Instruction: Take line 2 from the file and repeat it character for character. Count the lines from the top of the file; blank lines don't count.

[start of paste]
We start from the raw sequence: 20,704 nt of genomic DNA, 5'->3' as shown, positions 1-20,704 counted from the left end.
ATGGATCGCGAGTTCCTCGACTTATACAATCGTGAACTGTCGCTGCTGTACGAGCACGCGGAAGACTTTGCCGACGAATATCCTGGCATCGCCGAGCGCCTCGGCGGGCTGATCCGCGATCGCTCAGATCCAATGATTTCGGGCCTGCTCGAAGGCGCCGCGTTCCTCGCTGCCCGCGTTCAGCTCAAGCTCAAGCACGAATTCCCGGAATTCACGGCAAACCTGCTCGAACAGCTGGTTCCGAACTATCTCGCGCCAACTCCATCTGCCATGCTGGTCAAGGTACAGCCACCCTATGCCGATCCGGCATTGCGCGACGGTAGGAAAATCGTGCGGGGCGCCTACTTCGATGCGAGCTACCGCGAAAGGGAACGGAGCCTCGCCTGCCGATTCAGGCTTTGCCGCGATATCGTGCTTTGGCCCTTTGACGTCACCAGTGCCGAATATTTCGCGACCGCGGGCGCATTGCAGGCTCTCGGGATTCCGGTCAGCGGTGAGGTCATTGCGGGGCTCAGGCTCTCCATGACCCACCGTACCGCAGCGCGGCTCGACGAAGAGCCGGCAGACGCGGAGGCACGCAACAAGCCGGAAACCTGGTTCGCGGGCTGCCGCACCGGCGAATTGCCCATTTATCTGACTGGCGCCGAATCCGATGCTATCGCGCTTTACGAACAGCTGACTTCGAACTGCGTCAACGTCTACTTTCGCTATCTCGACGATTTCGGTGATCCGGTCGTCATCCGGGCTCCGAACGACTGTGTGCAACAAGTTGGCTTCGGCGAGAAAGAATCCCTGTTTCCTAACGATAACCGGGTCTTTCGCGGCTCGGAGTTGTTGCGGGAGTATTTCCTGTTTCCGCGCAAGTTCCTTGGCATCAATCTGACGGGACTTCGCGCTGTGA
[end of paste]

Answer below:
ATGGATCGCGAGTTCCTCGACTTATACAATCGTGAACTGTCGCTGCTGTACGAGCACGCGGAAGACTTTGCCGACGAATATCCTGGCATCGCCGAGCGCCTCGGCGGGCTGATCCGCGATCGCTCAGATCCAATGATTTCGGGCCTGCTCGAAGGCGCCGCGTTCCTCGCTGCCCGCGTTCAGCTCAAGCTCAAGCACGAATTCCCGGAATTCACGGCAAACCTGCTCGAACAGCTGGTTCCGAACTATCTCGCGCCAACTCCATCTGCCATGCTGGTCAAGGTACAGCCACCCTATGCCGATCCGGCATTGCGCGACGGTAGGAAAATCGTGCGGGGCGCCTACTTCGATGCGAGCTACCGCGAAAGGGAACGGAGCCTCGCCTGCCGATTCAGGCTTTGCCGCGATATCGTGCTTTGGCCCTTTGACGTCACCAGTGCCGAATATTTCGCGACCGCGGGCGCATTGCAGGCTCTCGGGATTCCGGTCAGCGGTGAGGTCATTGCGGGGCTCAGGCTCTCCATGACCCACCGTACCGCAGCGCGGCTCGACGAAGAGCCGGCAGACGCGGAGGCACGCAACAAGCCGGAAACCTGGTTCGCGGGCTGCCGCACCGGCGAATTGCCCATTTATCTGACTGGCGCCGAATCCGATGCTATCGCGCTTTACGAACAGCTGACTTCGAACTGCGTCAACGTCTACTTTCGCTATCTCGACGATTTCGGTGATCCGGTCGTCATCCGGGCTCCGAACGACTGTGTGCAACAAGTTGGCTTCGGCGAGAAAGAATCCCTGTTTCCTAACGATAACCGGGTCTTTCGCGGCTCGGAGTTGTTGCGGGAGTATTTCCTGTTTCCGCGCAAGTTCCTTGGCATCAATCTGACGGGACTTCGCGCTGTGA